The United States Supreme Court can overrule all other courts including Florida courts. On June 20, 2016, they said if a police officer stops you illegally and you have an outstanding warrant for which you are arrested, the evidence (in this case drugs) they find on you can be used against you on the new charge. So, not only do you need to deal with the outstanding warrant, but you will also need to deal with the new criminal charge.
The Fourth Amendment provides “[t]he right of the people to be secure in their persons, houses, papers, and effects, against unreasonable searches and seizures, shall not be violated . . ..” Utah v. Strieff, 136 S. Ct. 2056, 2060. The meaning of this right after Utah v. Strieff was decided by the Supreme Court of the United States on June 20, 2016, is questioned by some. Does this ruling erode citizens’ right to be free from unreasonable searches and seizures?
The ruling in Utah v. Strieff, and the Supreme Court of the United States’ reasoning behind it, does not erode citizens’ right to be free from unreasonable searches and seizures. Even when a search or seizure is found to be unconstitutional, there are exceptions that apply to the admissibility of subsequent evidence obtained.
After receiving an anonymous tip about drug activity, Detective Douglas Fackrell conducted surveillance for a week on a South Lake City residence. Id. at 2056. Observing multiple people making brief visits made his suspicious that the occupants were dealing drugs. Id. at 2059. Fackrell observed the Respondent Edward Strieff leave the residence and performed and subsequently detained Strieff at a nearby parking lot, identified himself and asked Strieff what he was doing. Id. at 2060. After asking for identification and calling it in to dispatch, Fackrell became aware of an outstanding arrest warrant for Strieff. Id. This was the most important fact of Fackrell’s encounter with Strieff. Due to the outstanding arrest warrant, Strieff was arrested; a search incident to arrest was performed and methamphetamine and drug paraphernalia were found. Id.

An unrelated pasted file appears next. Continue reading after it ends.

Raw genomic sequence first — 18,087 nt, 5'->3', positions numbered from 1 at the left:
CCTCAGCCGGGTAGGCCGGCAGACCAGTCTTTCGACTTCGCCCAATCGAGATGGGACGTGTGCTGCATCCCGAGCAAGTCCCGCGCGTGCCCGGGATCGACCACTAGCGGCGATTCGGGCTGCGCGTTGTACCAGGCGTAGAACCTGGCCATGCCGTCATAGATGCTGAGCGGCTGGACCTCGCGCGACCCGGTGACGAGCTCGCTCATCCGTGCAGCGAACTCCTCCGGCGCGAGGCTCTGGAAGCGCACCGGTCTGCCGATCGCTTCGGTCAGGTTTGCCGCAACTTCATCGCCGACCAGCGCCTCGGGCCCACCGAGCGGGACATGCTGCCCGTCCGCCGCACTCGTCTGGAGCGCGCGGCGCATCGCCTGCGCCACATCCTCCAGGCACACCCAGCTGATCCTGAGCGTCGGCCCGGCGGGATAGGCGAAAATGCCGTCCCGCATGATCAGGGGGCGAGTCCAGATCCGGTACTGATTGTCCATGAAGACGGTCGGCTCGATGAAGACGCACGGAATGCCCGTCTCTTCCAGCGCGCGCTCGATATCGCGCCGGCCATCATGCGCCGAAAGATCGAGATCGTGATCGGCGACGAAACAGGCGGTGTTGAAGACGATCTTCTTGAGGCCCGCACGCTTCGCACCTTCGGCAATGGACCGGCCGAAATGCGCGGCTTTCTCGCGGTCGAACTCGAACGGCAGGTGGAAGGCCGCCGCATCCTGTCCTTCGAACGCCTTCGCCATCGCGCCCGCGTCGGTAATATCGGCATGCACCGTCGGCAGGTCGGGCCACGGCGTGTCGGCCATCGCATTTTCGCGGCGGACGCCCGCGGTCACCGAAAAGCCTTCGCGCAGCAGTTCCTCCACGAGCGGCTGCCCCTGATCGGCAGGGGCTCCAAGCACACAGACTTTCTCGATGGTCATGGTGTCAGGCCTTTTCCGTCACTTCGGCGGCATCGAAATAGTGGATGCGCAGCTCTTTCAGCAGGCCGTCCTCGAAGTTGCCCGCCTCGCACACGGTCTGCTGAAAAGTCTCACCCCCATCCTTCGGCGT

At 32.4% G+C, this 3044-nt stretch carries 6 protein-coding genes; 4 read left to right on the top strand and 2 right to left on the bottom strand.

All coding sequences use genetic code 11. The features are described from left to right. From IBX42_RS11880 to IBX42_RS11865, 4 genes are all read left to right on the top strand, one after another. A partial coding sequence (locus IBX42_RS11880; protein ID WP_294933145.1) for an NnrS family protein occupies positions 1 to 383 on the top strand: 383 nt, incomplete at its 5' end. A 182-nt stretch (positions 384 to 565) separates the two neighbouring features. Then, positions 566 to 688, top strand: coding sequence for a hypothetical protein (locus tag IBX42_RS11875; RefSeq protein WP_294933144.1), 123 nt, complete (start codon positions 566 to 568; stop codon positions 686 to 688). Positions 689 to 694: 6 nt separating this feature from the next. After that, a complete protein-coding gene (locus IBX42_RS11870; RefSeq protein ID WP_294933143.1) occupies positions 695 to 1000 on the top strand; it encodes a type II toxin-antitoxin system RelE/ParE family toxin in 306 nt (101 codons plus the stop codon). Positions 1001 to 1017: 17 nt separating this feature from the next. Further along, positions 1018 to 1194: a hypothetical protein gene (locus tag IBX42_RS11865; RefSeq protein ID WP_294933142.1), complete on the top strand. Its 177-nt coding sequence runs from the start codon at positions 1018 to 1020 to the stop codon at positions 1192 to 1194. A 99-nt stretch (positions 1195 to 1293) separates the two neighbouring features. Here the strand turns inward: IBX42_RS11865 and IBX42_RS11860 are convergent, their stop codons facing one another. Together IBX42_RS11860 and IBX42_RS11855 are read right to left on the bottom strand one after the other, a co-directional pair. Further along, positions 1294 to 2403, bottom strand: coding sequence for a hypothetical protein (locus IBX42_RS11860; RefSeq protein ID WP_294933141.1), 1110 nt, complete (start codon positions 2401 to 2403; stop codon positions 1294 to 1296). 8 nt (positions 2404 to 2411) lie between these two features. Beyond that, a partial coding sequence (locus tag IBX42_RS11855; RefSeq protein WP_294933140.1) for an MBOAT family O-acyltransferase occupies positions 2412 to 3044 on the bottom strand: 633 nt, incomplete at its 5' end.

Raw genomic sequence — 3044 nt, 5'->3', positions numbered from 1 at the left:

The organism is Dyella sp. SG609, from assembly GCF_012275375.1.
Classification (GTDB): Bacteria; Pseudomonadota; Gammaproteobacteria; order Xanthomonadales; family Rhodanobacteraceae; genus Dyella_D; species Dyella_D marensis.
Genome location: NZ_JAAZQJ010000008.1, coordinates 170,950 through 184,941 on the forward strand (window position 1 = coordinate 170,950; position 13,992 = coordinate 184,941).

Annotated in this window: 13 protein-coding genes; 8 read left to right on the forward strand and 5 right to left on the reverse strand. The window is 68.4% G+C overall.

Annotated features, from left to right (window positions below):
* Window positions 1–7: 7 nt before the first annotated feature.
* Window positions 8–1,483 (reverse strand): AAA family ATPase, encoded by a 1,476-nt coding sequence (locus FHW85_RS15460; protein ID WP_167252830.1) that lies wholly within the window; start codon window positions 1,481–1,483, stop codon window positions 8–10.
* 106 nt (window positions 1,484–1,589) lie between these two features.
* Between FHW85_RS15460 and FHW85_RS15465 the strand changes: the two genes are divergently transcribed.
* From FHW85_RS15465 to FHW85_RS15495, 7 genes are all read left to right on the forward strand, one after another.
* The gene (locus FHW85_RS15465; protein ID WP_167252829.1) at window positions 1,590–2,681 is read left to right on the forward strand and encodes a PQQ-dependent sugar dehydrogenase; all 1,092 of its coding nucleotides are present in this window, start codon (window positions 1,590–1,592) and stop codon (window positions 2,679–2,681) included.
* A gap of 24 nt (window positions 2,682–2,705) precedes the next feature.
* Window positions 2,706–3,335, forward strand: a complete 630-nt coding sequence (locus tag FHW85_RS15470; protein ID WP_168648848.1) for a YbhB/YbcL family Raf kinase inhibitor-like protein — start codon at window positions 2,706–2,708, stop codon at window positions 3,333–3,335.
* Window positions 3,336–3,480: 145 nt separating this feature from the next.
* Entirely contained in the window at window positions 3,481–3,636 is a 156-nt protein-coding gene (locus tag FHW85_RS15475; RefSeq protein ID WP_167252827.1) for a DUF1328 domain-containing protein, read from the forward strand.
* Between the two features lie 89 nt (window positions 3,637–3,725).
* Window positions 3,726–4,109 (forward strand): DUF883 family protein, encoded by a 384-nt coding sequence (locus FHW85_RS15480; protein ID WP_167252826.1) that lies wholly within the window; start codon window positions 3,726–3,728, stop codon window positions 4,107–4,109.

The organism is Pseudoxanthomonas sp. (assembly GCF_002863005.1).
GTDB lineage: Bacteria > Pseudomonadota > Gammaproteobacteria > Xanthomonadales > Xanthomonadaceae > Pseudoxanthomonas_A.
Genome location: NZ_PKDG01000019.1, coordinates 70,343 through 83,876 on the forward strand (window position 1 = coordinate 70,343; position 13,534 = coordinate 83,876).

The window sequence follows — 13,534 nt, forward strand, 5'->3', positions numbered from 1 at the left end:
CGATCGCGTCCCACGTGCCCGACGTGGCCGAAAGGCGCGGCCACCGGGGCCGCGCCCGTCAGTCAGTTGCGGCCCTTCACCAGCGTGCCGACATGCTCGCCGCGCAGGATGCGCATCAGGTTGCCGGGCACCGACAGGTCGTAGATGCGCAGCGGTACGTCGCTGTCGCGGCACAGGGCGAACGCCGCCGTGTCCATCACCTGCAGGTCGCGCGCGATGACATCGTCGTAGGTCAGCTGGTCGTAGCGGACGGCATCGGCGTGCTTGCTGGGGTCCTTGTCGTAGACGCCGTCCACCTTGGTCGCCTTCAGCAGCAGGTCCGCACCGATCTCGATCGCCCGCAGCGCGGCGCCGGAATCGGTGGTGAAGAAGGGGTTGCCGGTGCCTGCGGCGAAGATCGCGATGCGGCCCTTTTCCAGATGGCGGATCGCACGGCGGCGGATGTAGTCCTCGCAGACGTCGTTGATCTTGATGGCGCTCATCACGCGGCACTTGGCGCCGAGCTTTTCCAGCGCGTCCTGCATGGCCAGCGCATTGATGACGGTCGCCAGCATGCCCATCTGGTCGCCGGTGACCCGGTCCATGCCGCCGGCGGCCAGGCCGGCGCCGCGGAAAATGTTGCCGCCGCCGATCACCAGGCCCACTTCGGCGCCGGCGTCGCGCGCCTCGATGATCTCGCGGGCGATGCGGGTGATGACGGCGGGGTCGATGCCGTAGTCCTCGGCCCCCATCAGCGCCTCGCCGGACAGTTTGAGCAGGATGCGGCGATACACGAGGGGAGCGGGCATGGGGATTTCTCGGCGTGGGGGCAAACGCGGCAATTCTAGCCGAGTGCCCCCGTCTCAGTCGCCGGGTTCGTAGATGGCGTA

Strieff moved to suppress the evidence arguing that it was derived from an unlawful investigatory stop. Id. Although the trial court and appellate court denied the motion, the Utah Supreme Court reversed and ordered the evidence to be suppressed. Id. The Supreme Court of the United States reviewed the case on certiorari and held the evidence Officer Fackrell seized incident to the arrest of Strieff was admissible based on the attenuation factors from Brown v. Illisnois, 422 U.S. 590. Id. At 2062. Discovery of the valid, pre-existing, and untainted arrest warrant attenuated the connection between the unconstitutional investigatory stop and the evidence seized incident to a lawful arrest. Id. At 262. Although the stop itself was unconstitutional, the officer obtained information of an arrest warrant and lawfully seized Strieff. Although the exclusionary rule applies to “primary evidence obtained as a direct result of an illegal search or seizure” as stated in Segura v. United States, 468 U.S. 796, 804, the attenuation doctrine is an exception. Id. At 2061.
The attenuation doctrine provides for admissibility when the connection between the unconstitutional police conduct and the evidence is sufficiently remote or has been interrupted by some intervening circumstance. Discovery of the valid, pre-existing, and untainted arrest warrant severed the connection between the unlawful stop and the evidence seized incident to arrest. The fact that the warrant was valid, predated the investigation, and was entirely unconnected to the stop, favors finding of attenuation between the unlawful conduct and discovery of the evidence. Although each case is specific in its own facts, the impact of the decision in this case restricts the right to be free from unreasonable searches and seizures from citizens’ with outstanding arrest warrants, and restricts their ability to apply the exclusionary rule to evidence obtained as a result of the unconstitutional search or seizure.
Bottom line: Outstanding arrest warrant can allow evidence to be admitted after illegal stop.